In order to win in in a fluid operational environment, future CA forces must be tactically lethal against enemy hybrid warfare targets. They must be fully prepared to plan, participate in, or conduct operations such as patrols, cordon and searches, raids, or other engagements against enemy SOF or SPF. They must be able to maneuver technically within cyberspace and the information environment to provide ground force commanders with civil network analysis and employment options.
Lithuanian National Defence Volunteer Forces (KASP) soldiers assault a compound during a raid as part of exercise Saber Junction at the Grafenwoehr Training Area, Germany, Sept. 27, 2018. Special Operations Forces worked alongside the KASP during Saber Junction 18 to conduct irregular warfare in enemy occupied territory to support the U.S. Army’s 173rd Airborne Brigade as they executed land operations in a multinational joint environment. (U.S. Army photo by 1st Lt. Benjamin Haulenbeek)15
Can Civil Affairs Deliver? The Way Ahead
To meet the challenges of LSCO, the total CA force must modernize its force. Based on past experiences with CA, naysayers may argue, with some accuracy, that the current CA force has neither the capability nor the capacity to counter the hybrid warfare threat in LSCO. In reality, the current CA force would give its best effort to adapt and overcome with mixed results. The calibration of the CA force’s technical and tactical potential makes a lethal CA capability for Land Component Commanders attainable.
Current CA structure, doctrine, equipment, and training are inadequate to combat future near-peer threats. The current CA force was designed and rapidly reorganized to support the Army’s modularity concept of the early 2000s. Civil Affairs grew to meet the increasing requirements of counterinsurgency and stability operations. Wargames and training exercises continue to prevent CA participants from demonstrating their capabilities in LSCO. As the likelihood of armed conflict in dense urban terrain increases,16 wargames must stop “assuming away” the civil component. This only perpetuates the Army’s challenge to fully understand how near-peer adversaries will use hybrid warfare at the operational and tactical levels and to develop the requisite capabilities to defeat them.
The CA Proponent is deliberately pursuing a Force Modernization Assessment (FMA) under the newly established Army Futures Command that will identify required capabilities for the future operating environment, capability gaps, and the right solutions to eliminate the identified gaps. Critical to success in the upcoming FMA will be to maintain unity of effort among all the stakeholders. Simultaneously, the CA Proponent will actively engage with the U.S. Army Centers of Excellence for the integration of CA capabilities into the Army’s warfighting functions. Meanwhile, CA forces must embrace their required role in LSCO, continue to sharpen their capabilities as the Army’s masters of human geography, and begin to lead the effort of countering the hybrid warfare threat that will be central to the adversary’s strategic approach. Beginning with an honest assessment of current CA capabilities, the CA force must transform its “soccer balls and projects” identity to rectify external misperceptions, while pursuing deliberate force modernization to produce lethal Soldiers —ready for the future fight.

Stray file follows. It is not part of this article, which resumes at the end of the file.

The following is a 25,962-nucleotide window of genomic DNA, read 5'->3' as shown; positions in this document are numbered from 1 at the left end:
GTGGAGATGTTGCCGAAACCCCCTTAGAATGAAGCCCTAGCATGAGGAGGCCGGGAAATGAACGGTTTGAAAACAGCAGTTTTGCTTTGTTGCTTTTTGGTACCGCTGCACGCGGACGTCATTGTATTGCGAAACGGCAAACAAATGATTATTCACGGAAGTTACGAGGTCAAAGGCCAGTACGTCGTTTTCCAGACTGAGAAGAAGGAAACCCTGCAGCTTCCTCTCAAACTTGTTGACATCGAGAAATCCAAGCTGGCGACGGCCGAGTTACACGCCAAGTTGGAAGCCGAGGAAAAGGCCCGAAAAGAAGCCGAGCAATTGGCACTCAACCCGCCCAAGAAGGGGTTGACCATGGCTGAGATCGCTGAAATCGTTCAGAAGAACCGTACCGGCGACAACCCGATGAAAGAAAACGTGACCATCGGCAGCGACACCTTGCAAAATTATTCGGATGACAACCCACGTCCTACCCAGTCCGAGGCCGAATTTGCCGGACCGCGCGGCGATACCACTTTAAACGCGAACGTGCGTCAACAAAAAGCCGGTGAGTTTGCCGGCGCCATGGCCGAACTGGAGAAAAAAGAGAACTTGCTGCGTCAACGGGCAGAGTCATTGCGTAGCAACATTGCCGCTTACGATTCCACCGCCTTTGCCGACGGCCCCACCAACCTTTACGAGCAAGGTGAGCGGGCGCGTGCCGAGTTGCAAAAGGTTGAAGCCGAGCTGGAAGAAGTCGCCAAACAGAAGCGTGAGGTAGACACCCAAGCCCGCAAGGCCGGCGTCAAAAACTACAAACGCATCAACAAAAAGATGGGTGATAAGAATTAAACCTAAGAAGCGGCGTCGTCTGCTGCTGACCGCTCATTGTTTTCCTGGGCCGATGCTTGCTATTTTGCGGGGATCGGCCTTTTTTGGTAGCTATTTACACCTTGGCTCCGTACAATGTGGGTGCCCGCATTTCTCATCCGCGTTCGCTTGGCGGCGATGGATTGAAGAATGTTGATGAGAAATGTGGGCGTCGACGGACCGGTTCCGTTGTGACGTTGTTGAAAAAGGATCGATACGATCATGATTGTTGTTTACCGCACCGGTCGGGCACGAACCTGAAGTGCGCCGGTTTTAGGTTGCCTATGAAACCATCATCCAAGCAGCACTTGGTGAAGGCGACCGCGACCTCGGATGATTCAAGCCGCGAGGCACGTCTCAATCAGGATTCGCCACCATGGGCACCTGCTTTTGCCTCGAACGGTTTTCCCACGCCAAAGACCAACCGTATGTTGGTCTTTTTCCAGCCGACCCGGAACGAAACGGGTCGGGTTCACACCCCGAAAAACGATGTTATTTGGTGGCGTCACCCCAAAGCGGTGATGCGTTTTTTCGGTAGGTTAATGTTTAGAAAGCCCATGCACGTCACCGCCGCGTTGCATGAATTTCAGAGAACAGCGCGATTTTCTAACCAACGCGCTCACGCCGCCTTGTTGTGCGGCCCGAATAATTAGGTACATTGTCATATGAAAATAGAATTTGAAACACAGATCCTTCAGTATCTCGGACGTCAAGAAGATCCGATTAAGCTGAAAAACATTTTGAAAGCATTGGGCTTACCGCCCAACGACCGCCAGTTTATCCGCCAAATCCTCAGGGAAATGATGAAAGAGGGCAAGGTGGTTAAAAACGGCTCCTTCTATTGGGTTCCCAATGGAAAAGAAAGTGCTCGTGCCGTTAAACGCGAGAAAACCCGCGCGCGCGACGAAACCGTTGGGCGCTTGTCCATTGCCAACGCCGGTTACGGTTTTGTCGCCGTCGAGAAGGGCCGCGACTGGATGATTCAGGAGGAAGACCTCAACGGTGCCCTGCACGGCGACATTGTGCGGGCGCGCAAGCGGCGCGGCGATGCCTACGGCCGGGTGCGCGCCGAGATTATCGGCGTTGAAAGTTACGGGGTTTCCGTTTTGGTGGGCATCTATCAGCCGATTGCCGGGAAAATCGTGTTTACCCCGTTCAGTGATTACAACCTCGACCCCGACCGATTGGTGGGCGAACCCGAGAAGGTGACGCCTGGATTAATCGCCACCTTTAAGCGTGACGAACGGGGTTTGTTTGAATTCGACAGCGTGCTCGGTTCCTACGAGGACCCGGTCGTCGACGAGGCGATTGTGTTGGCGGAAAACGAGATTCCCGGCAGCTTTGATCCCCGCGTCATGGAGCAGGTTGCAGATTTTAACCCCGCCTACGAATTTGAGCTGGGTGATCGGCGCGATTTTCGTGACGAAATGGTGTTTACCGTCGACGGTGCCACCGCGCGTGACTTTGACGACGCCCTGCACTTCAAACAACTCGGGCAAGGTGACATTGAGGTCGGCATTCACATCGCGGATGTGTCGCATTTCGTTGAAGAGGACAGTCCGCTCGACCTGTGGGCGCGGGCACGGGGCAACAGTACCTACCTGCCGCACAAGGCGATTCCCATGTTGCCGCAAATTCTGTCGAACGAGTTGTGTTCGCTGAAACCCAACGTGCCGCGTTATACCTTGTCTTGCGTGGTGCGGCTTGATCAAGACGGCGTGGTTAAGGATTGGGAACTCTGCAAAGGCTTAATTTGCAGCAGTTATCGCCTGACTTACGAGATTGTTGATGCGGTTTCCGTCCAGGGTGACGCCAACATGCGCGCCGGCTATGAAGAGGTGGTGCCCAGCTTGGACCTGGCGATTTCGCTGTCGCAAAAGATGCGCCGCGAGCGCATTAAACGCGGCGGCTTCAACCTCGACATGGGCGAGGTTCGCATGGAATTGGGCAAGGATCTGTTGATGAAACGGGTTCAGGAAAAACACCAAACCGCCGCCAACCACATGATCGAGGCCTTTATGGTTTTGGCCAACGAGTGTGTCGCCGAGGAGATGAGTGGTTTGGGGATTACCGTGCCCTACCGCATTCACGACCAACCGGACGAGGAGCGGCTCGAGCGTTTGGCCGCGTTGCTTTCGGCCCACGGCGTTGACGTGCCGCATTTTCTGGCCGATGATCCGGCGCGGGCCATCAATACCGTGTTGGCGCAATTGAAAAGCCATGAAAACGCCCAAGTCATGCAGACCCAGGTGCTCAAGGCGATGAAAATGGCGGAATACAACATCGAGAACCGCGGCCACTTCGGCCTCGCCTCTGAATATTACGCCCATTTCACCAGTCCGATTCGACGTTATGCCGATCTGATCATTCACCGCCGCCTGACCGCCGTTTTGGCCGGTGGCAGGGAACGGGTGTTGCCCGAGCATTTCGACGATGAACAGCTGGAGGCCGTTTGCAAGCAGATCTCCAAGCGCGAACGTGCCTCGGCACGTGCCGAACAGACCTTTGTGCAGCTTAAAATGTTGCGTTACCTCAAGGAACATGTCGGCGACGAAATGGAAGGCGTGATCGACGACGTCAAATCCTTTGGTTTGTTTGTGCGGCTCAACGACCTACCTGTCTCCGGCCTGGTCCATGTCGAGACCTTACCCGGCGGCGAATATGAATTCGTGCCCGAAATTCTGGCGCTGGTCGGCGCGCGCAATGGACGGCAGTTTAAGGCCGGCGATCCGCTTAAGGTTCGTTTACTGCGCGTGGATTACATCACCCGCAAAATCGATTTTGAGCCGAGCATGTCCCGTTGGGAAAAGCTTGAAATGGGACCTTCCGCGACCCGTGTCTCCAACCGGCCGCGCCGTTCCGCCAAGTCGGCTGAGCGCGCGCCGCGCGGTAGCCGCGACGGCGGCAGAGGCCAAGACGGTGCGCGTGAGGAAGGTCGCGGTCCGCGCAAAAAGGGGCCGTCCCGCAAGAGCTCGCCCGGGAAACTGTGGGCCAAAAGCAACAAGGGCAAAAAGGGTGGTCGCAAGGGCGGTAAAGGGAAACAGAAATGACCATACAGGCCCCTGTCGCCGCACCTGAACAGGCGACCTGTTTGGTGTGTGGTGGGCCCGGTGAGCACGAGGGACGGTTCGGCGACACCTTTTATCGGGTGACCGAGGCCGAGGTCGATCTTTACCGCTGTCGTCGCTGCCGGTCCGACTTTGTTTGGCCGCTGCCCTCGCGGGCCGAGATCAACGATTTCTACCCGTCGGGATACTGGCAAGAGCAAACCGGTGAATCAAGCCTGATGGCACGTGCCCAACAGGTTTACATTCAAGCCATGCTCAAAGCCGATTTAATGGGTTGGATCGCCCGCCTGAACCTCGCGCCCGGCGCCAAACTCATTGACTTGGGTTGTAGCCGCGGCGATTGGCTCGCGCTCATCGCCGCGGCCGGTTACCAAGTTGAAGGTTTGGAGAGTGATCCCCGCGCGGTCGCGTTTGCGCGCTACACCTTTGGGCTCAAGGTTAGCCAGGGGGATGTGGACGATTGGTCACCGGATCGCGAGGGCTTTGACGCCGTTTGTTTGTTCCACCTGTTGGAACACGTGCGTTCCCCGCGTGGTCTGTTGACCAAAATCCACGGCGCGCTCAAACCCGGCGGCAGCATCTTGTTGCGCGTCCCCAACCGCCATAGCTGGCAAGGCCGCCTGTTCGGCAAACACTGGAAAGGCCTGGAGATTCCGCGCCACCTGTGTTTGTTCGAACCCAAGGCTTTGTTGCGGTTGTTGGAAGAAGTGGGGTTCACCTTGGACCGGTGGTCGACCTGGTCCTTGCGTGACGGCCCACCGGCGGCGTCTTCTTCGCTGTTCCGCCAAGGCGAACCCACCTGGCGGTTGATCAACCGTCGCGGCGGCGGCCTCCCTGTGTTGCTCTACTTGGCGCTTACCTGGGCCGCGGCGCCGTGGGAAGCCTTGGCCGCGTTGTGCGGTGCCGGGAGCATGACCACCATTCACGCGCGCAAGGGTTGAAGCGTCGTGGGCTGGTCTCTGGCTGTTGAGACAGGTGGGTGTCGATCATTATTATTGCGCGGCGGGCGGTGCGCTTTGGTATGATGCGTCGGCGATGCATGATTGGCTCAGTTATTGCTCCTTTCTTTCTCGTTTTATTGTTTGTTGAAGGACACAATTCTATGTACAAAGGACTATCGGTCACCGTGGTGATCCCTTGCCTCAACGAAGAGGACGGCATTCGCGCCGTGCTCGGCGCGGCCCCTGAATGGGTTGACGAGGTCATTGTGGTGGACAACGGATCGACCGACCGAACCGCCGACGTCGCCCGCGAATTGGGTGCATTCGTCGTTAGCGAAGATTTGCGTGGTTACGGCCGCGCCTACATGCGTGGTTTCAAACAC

The views expressed are those of the authors and do not reflect the official policy or position of the U.S. Army, Department of Defense, or the U.S. Government.
1. FM 3-0, Operations (Washington, DC: U.S. Government Printing Office, 2017).
2. Training and Doctrine Command (TRADOC) Pamphlet (TP) 525-3-1, The U.S. Army in Multi-Domain Operations 2028, (Fort Eustis, VA: U.S. Government Publishing Office [GPO], 6 December 2018) vi.
3. “Civil Affairs: 2025 and Beyond White Paper Version 1.0” (Fort Bragg, NC: U.S. Army Special Operations Center of Excellence Civil Affairs Proponent, 6 November 2018)
4. TP 525-3-5,8.
5. Amos C. Fox, “Russian Hybrid Warfare and the Re-emergence of Conventional Armored Warfare: Implications for the U.S. Army’s Armored Force.” eARMOR, July-September 2016, accessed 21 February 2019, https://www.benning.army.mil/armor/eARMOR/content/issues/2016/JUL_SEP/3Fox-Russia16.pdf.
6. TP 525-3-5,7.
7. Alisdair Rogers, Noel Castree, and Rob Kitchin, “Human geography,” In A Dictionary of Human Geography (Oxford University Press, 2013).
8. Mike Lundy and Rich Creed, “The Return of U.S. Army Field Manual 3-0, Operations”. Military Review, November-December 2017, accessed 20 January 2019, https://www.armyupress.army.mil/Journals/Military-Review/English-Edition-Archives/November-December-2017/The-Return-of-US-Army-Field-Manual-3-0-Operations/.
9. TP 525-3-5, U.S. Army Functional Concept for Maneuver Support: 2020-2040, (Fort Eustis, VA: U.S. Government Publishing Office [GPO], February 2017), 12.
10. FM 3-57, Civil Affairs Operations (Washington, DC: U.S. Government Printing Office, 2018), 2-1.
11. Interviewee Geisinger, Thomas. “Interview with Civil Military Support Element-Yemen Team Leader.” Interview by LTC Thurman “Scott” Dickerson. February 1, 2019.
12. TP 525-3-5,28.
13. John Arquilla. “It Takes a Network,” 25 August 2002, accessed on 28 January 2019, https://www.rand.org/blog/2002/08/it-takes-a-network.html
14. TP 525-3-1, D-4-D-6.
15. Benjamin Haulenbeek, “Saber Junction 2018 Integrates NATO, Partner SOF with Conventional Forces.” DVIDS, 27 Sept. 2018, accessed 21 February 2019, www.dvidshub.net/image/4857073/saber-junction-2018-integrates-nato-partner-sof-with-conventional-forces .
16. TP 525-3-5, D-4-D-6.